A Virginia federal judge on Tuesday consolidated four putative shareholder class actions against Kraft Foods Group Inc. that allege its planned, $45 billion merger with H.J. Heinz Co. gives preference to Heinz, ruling the suits are nearly identical.
An Illinois federal judge on Tuesday blocked traders from filing a third amended complaint alleging that CME Group Inc. tilted the playing field in favor of high-frequency trading firms, saying they missed their shot at a third stab, which by now would improperly gum up the works.
Ernst & Young LLP has settled allegations by American National Insurance Co. of Texas and certain of its affiliates that they lost over $21 million because of Lehman Brothers Holdings Inc.'s subprime exposure, the auditing firm told a New York federal judge Tuesday.
The Ninth Circuit on Tuesday declined to rehear en banc its revival of a putative Employee Retirement Income Security Act class action against Amgen Inc., but the opinion did include a lengthy four-judge dissent on whether the court properly incorporated the U.S. Supreme Court’s Fifth Third Bancorp ruling into its decision.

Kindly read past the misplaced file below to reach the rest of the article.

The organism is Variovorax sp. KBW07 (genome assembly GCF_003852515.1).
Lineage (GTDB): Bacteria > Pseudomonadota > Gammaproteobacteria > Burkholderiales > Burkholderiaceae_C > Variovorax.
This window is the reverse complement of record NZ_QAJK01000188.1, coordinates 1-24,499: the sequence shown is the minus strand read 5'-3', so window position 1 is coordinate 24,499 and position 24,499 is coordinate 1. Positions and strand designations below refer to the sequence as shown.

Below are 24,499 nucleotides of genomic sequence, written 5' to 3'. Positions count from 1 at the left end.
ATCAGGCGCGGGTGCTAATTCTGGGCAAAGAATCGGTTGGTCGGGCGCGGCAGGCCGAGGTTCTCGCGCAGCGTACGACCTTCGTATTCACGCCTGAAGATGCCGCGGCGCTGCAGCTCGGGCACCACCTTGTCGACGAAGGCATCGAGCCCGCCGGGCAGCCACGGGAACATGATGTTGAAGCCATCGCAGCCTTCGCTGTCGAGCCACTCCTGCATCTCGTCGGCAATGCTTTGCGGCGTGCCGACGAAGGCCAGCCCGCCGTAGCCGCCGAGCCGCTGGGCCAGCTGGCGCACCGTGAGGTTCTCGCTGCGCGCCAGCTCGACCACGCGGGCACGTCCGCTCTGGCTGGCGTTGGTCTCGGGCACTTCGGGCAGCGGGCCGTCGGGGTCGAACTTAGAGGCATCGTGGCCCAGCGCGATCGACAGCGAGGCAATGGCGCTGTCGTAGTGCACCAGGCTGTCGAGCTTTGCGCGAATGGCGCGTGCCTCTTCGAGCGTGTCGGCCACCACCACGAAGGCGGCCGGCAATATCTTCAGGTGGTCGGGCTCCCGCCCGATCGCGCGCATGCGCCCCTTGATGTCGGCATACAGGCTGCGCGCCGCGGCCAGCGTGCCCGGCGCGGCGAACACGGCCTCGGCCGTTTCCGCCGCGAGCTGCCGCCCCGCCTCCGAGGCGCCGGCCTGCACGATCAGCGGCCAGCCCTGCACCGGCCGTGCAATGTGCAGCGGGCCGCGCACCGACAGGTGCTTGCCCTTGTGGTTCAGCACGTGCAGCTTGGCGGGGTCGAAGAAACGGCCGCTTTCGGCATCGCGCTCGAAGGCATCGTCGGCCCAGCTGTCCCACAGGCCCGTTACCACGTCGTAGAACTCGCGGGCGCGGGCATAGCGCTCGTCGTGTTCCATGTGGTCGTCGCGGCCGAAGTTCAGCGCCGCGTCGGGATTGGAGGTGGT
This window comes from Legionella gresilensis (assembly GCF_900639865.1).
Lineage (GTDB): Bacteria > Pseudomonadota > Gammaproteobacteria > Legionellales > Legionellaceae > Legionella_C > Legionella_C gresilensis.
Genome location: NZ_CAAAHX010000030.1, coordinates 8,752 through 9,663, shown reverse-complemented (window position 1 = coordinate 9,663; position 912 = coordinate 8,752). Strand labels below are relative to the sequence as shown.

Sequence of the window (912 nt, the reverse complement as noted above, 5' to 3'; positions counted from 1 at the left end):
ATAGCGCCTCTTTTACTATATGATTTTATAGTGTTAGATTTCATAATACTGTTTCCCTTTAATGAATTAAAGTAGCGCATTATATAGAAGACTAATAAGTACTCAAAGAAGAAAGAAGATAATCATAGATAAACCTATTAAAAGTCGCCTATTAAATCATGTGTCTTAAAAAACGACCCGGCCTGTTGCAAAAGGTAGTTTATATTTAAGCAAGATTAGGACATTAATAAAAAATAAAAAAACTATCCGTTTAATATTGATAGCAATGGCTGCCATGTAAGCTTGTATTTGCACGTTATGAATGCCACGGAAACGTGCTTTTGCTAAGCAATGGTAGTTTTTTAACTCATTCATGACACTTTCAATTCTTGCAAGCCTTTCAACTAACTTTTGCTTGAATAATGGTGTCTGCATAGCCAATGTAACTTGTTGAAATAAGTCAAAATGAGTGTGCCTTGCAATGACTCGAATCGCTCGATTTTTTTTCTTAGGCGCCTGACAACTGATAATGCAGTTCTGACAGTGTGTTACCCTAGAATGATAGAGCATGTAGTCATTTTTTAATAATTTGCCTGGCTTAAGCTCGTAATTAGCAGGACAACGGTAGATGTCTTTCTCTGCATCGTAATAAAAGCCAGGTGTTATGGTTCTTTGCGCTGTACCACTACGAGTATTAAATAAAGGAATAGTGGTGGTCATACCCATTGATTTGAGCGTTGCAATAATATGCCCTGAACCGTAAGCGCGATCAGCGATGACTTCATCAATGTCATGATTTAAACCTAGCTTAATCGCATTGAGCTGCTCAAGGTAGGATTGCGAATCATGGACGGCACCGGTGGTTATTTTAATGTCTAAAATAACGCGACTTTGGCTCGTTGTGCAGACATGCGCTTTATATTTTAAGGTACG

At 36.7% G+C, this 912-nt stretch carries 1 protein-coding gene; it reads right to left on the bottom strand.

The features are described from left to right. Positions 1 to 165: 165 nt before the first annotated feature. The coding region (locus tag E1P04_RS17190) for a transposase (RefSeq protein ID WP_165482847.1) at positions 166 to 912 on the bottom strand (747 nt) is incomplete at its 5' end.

A shareholder derivative lawsuit accusing Apple Inc. executives of harming the company by engaging in illegal and anti-competitive anti-poaching agreements with other tech giants has been put on ice by a California federal judge while a related state court proceeding that contains certain identical issues plays out.
The Financial Industry Regulatory Authority accepted a settlement Friday requiring Sterne Agee & Leach Inc. to pay a fine and review its security protocols after a technician left in a restroom an unencrypted laptop containing sensitive information about 352,551 clients.
The U.S. Supreme Court on Tuesday denied a bid to revive a proposed shareholder class action alleging Nvidia Corp. hid defects in its computer graphics chip products, effectively upholding a ruling that the chipmaker hadn’t had the requisite intent to mislead investors.